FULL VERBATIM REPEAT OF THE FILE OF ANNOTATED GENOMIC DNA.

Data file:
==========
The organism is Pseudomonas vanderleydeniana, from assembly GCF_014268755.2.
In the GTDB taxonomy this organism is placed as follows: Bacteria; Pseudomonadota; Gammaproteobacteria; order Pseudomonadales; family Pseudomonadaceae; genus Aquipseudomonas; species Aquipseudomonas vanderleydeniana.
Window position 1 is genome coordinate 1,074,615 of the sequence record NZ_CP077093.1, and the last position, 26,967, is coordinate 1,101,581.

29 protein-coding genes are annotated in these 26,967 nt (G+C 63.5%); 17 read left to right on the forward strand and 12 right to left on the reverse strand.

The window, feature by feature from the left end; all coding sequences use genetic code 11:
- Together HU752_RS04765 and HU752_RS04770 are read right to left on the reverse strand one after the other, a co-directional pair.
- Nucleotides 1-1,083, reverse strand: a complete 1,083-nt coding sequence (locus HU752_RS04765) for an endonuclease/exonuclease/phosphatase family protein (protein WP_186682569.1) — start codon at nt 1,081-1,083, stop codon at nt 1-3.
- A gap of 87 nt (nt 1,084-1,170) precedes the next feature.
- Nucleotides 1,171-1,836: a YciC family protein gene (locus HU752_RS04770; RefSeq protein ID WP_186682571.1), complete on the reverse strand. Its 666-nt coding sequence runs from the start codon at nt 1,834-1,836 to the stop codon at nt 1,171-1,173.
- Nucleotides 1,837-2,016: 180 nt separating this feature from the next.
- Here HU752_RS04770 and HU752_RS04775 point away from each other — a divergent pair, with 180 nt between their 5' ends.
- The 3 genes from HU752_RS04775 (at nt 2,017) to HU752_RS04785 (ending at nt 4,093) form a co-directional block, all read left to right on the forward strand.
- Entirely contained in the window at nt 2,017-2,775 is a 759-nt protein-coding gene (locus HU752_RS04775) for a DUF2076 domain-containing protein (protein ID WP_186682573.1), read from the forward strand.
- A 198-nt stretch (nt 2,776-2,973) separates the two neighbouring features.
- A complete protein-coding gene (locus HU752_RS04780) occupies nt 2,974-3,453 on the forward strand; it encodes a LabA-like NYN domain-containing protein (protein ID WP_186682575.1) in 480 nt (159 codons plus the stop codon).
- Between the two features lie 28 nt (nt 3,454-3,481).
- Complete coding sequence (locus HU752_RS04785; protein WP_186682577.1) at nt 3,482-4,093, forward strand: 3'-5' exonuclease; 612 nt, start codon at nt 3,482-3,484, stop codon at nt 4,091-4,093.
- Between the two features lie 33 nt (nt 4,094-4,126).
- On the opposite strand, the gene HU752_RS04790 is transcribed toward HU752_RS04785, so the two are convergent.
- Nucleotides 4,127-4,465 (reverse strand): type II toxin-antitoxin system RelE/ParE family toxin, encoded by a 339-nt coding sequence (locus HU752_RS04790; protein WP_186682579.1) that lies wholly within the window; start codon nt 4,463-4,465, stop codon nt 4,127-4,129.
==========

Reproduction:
The organism is Pseudomonas vanderleydeniana, from assembly GCF_014268755.2.
In the GTDB taxonomy this organism is placed as follows: Bacteria; Pseudomonadota; Gammaproteobacteria; order Pseudomonadales; family Pseudomonadaceae; genus Aquipseudomonas; species Aquipseudomonas vanderleydeniana.
Window position 1 is genome coordinate 1,074,615 of the sequence record NZ_CP077093.1, and the last position, 26,967, is coordinate 1,101,581.

29 protein-coding genes are annotated in these 26,967 nt (G+C 63.5%); 17 read left to right on the forward strand and 12 right to left on the reverse strand.

The window, feature by feature from the left end; all coding sequences use genetic code 11:
- Together HU752_RS04765 and HU752_RS04770 are read right to left on the reverse strand one after the other, a co-directional pair.
- Nucleotides 1-1,083, reverse strand: a complete 1,083-nt coding sequence (locus HU752_RS04765) for an endonuclease/exonuclease/phosphatase family protein (protein WP_186682569.1) — start codon at nt 1,081-1,083, stop codon at nt 1-3.
- A gap of 87 nt (nt 1,084-1,170) precedes the next feature.
- Nucleotides 1,171-1,836: a YciC family protein gene (locus HU752_RS04770; RefSeq protein ID WP_186682571.1), complete on the reverse strand. Its 666-nt coding sequence runs from the start codon at nt 1,834-1,836 to the stop codon at nt 1,171-1,173.
- Nucleotides 1,837-2,016: 180 nt separating this feature from the next.
- Here HU752_RS04770 and HU752_RS04775 point away from each other — a divergent pair, with 180 nt between their 5' ends.
- The 3 genes from HU752_RS04775 (at nt 2,017) to HU752_RS04785 (ending at nt 4,093) form a co-directional block, all read left to right on the forward strand.
- Entirely contained in the window at nt 2,017-2,775 is a 759-nt protein-coding gene (locus HU752_RS04775) for a DUF2076 domain-containing protein (protein ID WP_186682573.1), read from the forward strand.
- A 198-nt stretch (nt 2,776-2,973) separates the two neighbouring features.
- A complete protein-coding gene (locus HU752_RS04780) occupies nt 2,974-3,453 on the forward strand; it encodes a LabA-like NYN domain-containing protein (protein ID WP_186682575.1) in 480 nt (159 codons plus the stop codon).
- Between the two features lie 28 nt (nt 3,454-3,481).
- Complete coding sequence (locus HU752_RS04785; protein WP_186682577.1) at nt 3,482-4,093, forward strand: 3'-5' exonuclease; 612 nt, start codon at nt 3,482-3,484, stop codon at nt 4,091-4,093.
- Between the two features lie 33 nt (nt 4,094-4,126).
- On the opposite strand, the gene HU752_RS04790 is transcribed toward HU752_RS04785, so the two are convergent.
- Nucleotides 4,127-4,465 (reverse strand): type II toxin-antitoxin system RelE/ParE family toxin, encoded by a 339-nt coding sequence (locus HU752_RS04790; protein WP_186682579.1) that lies wholly within the window; start codon nt 4,463-4,465, stop codon nt 4,127-4,129.